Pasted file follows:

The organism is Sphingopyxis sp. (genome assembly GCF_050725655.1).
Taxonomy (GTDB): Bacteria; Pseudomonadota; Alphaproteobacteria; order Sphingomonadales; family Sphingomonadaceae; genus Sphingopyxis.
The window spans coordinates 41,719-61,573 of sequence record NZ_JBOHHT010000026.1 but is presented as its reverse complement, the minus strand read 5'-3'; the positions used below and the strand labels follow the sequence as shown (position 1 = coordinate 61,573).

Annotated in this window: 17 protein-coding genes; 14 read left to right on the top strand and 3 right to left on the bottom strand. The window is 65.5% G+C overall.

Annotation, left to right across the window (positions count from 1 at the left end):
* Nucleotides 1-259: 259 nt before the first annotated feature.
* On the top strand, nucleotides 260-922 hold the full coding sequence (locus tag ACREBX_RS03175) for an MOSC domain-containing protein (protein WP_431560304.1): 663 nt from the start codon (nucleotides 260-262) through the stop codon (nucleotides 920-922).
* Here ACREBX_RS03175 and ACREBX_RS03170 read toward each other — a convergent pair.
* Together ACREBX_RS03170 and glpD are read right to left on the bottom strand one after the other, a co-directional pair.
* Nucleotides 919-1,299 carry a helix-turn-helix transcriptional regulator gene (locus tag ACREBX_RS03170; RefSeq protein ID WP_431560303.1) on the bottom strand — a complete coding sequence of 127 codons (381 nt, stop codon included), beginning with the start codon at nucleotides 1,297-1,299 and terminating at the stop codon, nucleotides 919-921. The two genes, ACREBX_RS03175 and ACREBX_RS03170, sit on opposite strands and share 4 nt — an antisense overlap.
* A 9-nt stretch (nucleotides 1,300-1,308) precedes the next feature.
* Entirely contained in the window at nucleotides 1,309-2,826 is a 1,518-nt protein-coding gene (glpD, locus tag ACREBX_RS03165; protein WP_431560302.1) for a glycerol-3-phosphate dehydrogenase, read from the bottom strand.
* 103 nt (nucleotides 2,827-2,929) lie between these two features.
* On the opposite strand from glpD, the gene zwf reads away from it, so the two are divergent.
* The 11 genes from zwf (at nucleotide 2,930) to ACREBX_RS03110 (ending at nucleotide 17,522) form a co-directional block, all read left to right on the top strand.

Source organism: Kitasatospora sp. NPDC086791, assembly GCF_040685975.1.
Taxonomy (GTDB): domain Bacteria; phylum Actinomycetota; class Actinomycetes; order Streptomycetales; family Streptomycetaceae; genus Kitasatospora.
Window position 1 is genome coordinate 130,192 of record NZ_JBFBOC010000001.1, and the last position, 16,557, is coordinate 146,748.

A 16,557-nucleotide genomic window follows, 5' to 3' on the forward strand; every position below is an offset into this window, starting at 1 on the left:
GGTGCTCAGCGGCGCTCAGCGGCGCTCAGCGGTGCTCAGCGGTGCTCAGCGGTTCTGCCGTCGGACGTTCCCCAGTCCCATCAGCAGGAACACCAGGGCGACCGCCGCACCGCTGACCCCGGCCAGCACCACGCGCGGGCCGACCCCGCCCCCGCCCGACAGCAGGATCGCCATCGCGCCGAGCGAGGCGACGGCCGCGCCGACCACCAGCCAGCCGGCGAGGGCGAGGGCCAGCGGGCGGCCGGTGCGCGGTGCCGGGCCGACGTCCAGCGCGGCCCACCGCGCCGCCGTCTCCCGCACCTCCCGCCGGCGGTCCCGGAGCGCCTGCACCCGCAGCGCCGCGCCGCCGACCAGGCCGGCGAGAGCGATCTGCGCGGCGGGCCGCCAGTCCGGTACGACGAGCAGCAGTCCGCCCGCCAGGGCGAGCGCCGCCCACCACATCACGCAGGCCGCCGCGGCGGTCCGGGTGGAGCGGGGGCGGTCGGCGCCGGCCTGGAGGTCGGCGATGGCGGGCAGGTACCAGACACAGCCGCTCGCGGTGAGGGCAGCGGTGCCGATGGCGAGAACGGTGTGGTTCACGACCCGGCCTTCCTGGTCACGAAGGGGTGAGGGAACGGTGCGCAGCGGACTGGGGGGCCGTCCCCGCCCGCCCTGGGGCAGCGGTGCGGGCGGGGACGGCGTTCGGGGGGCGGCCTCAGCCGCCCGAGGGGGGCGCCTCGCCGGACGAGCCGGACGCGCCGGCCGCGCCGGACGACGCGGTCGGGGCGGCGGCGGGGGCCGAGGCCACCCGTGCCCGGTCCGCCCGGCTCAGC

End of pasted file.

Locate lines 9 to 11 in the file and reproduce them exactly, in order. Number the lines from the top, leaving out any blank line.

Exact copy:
* Together ACREBX_RS03170 and glpD are read right to left on the bottom strand one after the other, a co-directional pair.
* Nucleotides 919-1,299 carry a helix-turn-helix transcriptional regulator gene (locus tag ACREBX_RS03170; RefSeq protein ID WP_431560303.1) on the bottom strand — a complete coding sequence of 127 codons (381 nt, stop codon included), beginning with the start codon at nucleotides 1,297-1,299 and terminating at the stop codon, nucleotides 919-921. The two genes, ACREBX_RS03175 and ACREBX_RS03170, sit on opposite strands and share 4 nt — an antisense overlap.
* A 9-nt stretch (nucleotides 1,300-1,308) precedes the next feature.